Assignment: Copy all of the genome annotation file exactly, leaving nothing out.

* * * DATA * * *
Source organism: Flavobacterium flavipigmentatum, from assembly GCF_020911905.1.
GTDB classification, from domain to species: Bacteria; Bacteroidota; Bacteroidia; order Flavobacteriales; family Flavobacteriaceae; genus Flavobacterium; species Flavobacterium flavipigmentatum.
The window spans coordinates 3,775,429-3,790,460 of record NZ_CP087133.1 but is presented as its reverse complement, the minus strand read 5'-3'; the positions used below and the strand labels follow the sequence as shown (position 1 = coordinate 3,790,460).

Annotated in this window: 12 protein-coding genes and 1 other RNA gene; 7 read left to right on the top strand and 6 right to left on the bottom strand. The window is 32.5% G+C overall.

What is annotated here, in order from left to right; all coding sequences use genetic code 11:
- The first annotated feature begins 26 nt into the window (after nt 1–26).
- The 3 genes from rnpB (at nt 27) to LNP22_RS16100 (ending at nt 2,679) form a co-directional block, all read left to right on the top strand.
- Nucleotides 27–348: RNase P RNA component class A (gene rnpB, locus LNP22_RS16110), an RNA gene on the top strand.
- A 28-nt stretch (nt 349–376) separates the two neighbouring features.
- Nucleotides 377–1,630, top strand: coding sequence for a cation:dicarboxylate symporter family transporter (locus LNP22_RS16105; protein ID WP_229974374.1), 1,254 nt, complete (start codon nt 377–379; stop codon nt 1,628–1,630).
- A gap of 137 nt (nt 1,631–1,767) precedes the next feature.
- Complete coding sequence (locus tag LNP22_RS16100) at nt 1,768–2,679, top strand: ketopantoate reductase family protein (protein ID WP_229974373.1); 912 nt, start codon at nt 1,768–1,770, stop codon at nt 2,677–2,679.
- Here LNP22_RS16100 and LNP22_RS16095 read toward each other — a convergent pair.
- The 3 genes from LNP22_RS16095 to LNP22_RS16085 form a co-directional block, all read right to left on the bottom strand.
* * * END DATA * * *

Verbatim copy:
Source organism: Flavobacterium flavipigmentatum, from assembly GCF_020911905.1.
GTDB classification, from domain to species: Bacteria; Bacteroidota; Bacteroidia; order Flavobacteriales; family Flavobacteriaceae; genus Flavobacterium; species Flavobacterium flavipigmentatum.
The window spans coordinates 3,775,429-3,790,460 of record NZ_CP087133.1 but is presented as its reverse complement, the minus strand read 5'-3'; the positions used below and the strand labels follow the sequence as shown (position 1 = coordinate 3,790,460).

Annotated in this window: 12 protein-coding genes and 1 other RNA gene; 7 read left to right on the top strand and 6 right to left on the bottom strand. The window is 32.5% G+C overall.

What is annotated here, in order from left to right; all coding sequences use genetic code 11:
- The first annotated feature begins 26 nt into the window (after nt 1–26).
- The 3 genes from rnpB (at nt 27) to LNP22_RS16100 (ending at nt 2,679) form a co-directional block, all read left to right on the top strand.
- Nucleotides 27–348: RNase P RNA component class A (gene rnpB, locus LNP22_RS16110), an RNA gene on the top strand.
- A 28-nt stretch (nt 349–376) separates the two neighbouring features.
- Nucleotides 377–1,630, top strand: coding sequence for a cation:dicarboxylate symporter family transporter (locus LNP22_RS16105; protein ID WP_229974374.1), 1,254 nt, complete (start codon nt 377–379; stop codon nt 1,628–1,630).
- A gap of 137 nt (nt 1,631–1,767) precedes the next feature.
- Complete coding sequence (locus tag LNP22_RS16100) at nt 1,768–2,679, top strand: ketopantoate reductase family protein (protein ID WP_229974373.1); 912 nt, start codon at nt 1,768–1,770, stop codon at nt 2,677–2,679.
- Here LNP22_RS16100 and LNP22_RS16095 read toward each other — a convergent pair.
- The 3 genes from LNP22_RS16095 to LNP22_RS16085 form a co-directional block, all read right to left on the bottom strand.